Katy Guillen & The Drive/Another One Gained

Katy Guillen & The Drive is a project by singer-songwriter and guitarist Katy Guillen. Here’s more from her website: After six years of persistent touring, performing and writing with her previous project, Katy Guillen & The Girls, singer, songwriter and guitarist Guillen found herself at the painful end of two long-term relationships. Katy Guillen & The Girls reached an extensive audience through performances at Montreal International Jazz Festival and the International Blues Challenge, a tour of Sweden via Kultur i Vast, and support for artists including The Revivalists, Robin Trower and The Doobie Brothers. With their burgeoning career put on hold, Guillen and long-time drummer Stephanie Williams set off for uncharted territory as Katy Guillen & The Drive. While distinguishing themselves as a new group with a fresh sound, the two continued crafting their musical and personal identities together. After dropping two EPs in 2020 and 2021, Katy Guillen & The Drive have now released their first full-length album Another One Gained. Here’s the title track, co-written by Guillen and Williams – love this!

Rock Eupora/Can You Feel the Weight?

Rock Eupora is the moniker of Nashville-based artist Clayton Waller who originally hails from Mississippi. From his website: From his earliest recordings, Waller has never been afraid to ask the big, searching questions of life. Catchy, hooky pop sensibilities have similarly been a consistent through-line in Rock Eupora’s catalogue. Featuring singable, fuzzed-out guitar hooks and stuck-in-your-head-all-afternoon choruses, the discography of Rock Eupora––including three full-length albums, two EPs, and a smattering of singles to date––brings to mind Blue Album-era Weezer or the high-energy, hard-charging, harmony-laden early Beatles singlesRock Eupora began when Waller was a senior in college. Each subsequent release has seen a broadening of scope and range. This brings me to Pick At the Scab, Rock Europa’s new album and Can You Feel Weight? Pretty catchy tune with a great sound – check it out!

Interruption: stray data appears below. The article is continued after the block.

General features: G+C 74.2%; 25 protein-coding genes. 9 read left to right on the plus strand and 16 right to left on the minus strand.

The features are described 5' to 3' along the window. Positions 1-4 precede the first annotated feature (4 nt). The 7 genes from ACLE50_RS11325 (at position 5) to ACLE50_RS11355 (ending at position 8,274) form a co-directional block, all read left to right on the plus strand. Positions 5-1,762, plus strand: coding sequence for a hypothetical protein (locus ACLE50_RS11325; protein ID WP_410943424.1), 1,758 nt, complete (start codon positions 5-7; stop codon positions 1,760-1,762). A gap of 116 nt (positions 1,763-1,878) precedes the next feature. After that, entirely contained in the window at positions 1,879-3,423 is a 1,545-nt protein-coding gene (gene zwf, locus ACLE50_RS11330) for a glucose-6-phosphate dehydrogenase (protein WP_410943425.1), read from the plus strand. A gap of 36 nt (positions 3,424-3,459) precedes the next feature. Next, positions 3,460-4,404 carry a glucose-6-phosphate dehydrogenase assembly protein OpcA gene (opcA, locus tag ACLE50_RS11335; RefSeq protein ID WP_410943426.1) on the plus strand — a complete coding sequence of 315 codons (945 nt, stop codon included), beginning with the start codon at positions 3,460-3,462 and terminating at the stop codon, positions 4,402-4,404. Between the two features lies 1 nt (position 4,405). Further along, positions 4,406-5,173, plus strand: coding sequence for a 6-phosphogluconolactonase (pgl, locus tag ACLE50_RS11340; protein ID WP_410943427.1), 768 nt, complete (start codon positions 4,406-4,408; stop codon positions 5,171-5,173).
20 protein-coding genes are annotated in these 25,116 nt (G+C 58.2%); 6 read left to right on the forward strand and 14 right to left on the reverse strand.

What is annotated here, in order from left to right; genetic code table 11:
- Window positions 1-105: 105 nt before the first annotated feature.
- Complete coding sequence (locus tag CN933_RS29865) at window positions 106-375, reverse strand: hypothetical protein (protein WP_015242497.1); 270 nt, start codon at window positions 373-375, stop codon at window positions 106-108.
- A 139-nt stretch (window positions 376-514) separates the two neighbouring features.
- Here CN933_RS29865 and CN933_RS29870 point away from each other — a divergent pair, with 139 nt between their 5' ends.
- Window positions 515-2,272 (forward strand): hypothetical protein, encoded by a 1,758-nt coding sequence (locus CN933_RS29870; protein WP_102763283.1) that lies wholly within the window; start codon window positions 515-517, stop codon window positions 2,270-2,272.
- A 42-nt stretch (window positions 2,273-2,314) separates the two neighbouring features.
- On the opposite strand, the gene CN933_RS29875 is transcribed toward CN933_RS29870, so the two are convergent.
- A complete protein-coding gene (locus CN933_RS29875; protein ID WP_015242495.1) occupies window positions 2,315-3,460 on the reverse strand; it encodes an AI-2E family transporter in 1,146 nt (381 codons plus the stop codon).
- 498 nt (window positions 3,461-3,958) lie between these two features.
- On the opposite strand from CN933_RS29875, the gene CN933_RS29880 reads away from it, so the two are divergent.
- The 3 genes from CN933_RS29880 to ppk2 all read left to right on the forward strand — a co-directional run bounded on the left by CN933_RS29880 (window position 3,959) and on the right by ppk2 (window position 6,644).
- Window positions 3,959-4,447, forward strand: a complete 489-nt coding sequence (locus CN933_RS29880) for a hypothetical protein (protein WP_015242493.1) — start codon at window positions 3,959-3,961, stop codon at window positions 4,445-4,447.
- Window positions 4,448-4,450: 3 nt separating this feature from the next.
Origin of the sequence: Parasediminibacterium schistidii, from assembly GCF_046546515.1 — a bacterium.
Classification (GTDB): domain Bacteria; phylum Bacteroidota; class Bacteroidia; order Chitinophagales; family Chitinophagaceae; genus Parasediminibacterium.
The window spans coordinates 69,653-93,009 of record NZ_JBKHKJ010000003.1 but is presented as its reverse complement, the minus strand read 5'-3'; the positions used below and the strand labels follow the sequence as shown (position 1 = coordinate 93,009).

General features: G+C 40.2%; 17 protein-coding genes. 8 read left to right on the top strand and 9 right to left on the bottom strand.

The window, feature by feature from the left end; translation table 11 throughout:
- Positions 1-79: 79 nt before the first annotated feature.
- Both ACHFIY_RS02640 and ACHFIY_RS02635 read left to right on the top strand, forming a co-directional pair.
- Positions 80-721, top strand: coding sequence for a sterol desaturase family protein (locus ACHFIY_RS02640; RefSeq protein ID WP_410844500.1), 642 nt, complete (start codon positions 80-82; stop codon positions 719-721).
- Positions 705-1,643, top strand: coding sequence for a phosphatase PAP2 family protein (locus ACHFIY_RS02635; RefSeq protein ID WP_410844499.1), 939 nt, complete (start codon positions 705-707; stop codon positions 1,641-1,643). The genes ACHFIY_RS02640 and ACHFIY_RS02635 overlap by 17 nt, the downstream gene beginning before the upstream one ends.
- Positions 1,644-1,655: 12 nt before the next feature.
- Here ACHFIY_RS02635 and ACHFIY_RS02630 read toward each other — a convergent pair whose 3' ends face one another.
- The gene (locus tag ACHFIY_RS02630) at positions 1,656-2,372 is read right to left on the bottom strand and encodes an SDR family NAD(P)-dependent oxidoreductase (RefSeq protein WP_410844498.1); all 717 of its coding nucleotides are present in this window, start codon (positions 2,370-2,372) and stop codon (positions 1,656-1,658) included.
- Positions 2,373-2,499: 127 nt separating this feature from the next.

Barney Cortez/Into the Void

Time to wrap up this Best of What’s New installment with one more pick: Barney Cortez, a Philadelphia-based artist who is out with his debut album Hullabaloo. Here’s some info I found on the website of his label La Reserve Records, posted in connection with the release of the album’s title track and third single back in March: Energetic, sharp-edged, and with lyrics worth sitting down to read, Hullabaloo is a fitting title track to Cortez’s upcoming debut LP, capturing the singer-songwriter’s state of mind during the time he wrote the album’s ten songs…“‘Hullabaloo’ was the perfect title for this album, because it spoke to all the turmoil and confusion I saw in the world and in myself as covid spread,” he [Cortez] continues. “It was just complete — and still is — whiplash, not knowing what each day was going to bring. The country was going through a really strange period. So I wasn’t feeling great during that time. I still try to make pop music around it, and music that feels good.” Let’s give a listen to Into the Void.

Following is a Spotify playlist of the above and a few additional tunes:

Sources: Wikipedia; AllMusic; Apple Music; Thee Sacred Souls website; Katy Guillen & The Drive website; Rock Eupora website; La Reserve Records website; YouTube; Spotify

Best of What’s New

A selection of newly released music that caught my attention

Happy Saturday and welcome to another installment of Best of What’s New. While the first two tracks are included in releases that came out yesterday (July 15), the two remaining tunes are picks from upcoming albums. Let’s get to it.